Solar energy solutions are no longer economically out of reach; in fact, this newly affordable technology is quickly gaining popularity among the middle class.
The falling photovoltaic panel and equipment prices and the availability of federal and state incentives and rebates means a surprising number of U.S. residents now can afford to make the move to solar power.
According to a recent report from the Center for American Progress (CAP), an independent nonpartisan educational institute, the adoption of solar energy solutions grew phenomenally among the middle class from 2011 to 2012.
CAP analyzed photovoltaic installation data from several states and concluded that an overwhelming majority of system installations occurred in neighborhoods with median annual incomes ranging from $40,000 to $90,000. This data proves that photovoltaic power has moved beyond the early adopter stage, when it was inaccessible to all but the wealthiest Americans.
Today, PV technology has become a widespread — and popular — solution among every strata of the middle class.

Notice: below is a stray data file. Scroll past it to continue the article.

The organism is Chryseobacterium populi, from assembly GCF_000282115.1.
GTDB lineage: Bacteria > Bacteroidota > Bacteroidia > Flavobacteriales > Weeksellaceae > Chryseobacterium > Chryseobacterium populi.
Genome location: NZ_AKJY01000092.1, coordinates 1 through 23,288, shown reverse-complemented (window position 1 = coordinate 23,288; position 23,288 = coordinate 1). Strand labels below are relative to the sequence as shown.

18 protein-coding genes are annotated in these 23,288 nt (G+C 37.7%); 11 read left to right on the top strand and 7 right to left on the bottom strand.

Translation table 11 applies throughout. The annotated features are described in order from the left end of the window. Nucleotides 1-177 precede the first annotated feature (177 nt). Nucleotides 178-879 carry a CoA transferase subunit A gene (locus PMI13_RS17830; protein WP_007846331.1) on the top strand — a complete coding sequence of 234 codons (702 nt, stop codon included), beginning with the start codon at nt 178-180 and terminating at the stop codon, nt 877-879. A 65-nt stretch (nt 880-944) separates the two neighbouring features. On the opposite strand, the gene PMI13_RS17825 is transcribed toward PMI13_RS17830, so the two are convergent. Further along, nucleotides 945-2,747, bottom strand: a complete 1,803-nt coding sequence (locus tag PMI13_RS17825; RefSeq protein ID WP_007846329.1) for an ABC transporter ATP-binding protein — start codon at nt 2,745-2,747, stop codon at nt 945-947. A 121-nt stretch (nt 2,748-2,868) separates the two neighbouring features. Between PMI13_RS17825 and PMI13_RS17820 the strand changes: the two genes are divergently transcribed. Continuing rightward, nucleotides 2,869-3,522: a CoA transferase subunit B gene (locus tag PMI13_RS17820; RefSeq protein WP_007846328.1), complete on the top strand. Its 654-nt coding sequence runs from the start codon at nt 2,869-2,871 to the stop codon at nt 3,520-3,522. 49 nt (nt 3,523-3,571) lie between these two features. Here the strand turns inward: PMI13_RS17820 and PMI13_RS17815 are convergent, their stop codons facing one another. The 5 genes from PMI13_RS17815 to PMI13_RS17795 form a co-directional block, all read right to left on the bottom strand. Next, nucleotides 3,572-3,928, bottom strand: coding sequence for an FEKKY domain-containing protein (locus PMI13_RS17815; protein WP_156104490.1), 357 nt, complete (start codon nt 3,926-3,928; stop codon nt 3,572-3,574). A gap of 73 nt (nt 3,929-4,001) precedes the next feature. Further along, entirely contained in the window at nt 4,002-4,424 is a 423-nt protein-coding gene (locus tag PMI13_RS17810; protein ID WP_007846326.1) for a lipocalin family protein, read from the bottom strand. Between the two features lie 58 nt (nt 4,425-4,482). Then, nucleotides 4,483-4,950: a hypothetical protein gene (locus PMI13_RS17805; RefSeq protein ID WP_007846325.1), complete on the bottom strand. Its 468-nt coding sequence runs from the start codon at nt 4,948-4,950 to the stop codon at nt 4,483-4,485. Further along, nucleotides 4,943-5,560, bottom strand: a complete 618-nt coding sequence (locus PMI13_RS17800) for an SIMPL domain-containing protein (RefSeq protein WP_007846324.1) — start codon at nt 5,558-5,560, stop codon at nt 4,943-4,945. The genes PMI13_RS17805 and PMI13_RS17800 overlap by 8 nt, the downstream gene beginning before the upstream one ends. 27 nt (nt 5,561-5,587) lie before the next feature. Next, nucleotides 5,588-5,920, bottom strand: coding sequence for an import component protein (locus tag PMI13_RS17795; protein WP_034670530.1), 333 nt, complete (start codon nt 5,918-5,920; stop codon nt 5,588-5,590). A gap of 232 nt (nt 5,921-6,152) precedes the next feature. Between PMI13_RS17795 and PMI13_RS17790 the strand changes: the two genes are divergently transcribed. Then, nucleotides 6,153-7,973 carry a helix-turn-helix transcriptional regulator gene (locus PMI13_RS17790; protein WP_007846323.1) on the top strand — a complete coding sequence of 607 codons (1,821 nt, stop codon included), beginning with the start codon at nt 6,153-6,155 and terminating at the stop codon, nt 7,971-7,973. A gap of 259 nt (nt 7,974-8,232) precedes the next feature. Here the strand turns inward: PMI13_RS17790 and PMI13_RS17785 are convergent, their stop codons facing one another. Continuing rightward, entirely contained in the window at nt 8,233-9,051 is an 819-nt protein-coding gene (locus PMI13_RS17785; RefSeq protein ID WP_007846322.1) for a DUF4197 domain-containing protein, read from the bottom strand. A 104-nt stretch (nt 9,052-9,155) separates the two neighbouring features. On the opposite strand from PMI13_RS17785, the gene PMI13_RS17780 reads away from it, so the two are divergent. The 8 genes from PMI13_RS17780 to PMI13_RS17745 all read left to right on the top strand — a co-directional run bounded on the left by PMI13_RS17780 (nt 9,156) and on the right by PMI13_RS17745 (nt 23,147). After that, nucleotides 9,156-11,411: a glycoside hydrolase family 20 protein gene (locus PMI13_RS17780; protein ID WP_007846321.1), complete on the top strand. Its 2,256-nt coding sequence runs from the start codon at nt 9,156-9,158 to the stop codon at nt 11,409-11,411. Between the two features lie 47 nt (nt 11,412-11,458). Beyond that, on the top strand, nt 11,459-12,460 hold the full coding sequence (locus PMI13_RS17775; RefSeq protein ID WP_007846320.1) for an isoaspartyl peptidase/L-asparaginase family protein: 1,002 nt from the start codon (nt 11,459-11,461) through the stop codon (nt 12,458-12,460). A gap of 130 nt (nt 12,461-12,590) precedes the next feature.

With the adoption of solar power rapidly spreading across the country, private and municipal power companies are growing more concerned.
Though alternative energy sources such as wind and solar currently account for only a small percentage of the electricity produced in the United States, they are responsible for almost 75 percent of our country’s new energy capacity. Sustained future growth at this rate will ultimately affect utility company business models and erode their profitability.
As more and more U.S. residents produce some or all of their own power, decreasing the amount of electricity they buy from the grid, the utilities will be forced to raise their rates. And as rates increase, more people will turn to solar.
Some industry analysts refer to this as the “utility death spiral,” but few are likely to mourn the loss of electric utility price gouging.
Thanks to the threat of the death spiral, the utility industry has begun questioning some solar-related policies, and net metering is at the heart of the debate. With net metering, the power companies are required by law to purchase excess electricity produced by customers’ photovoltaic systems.
Naturally, the power companies would like to see this policy changed, as many solar customers produce more than enough energy to meet their own needs. Fortunately, those who understand the underlying monetary motivations of the utility companies are fighting back and maintaining the status quo.
In Utah, Colorado, Wyoming, Nevada and Idaho, Intermountain Wind & Solar specializes in helping homeowners and businesses save big money on energy costs while developing true energy independence. Contact us today to get the facts for yourself about the real cost of photovoltaic solar energy solutions.
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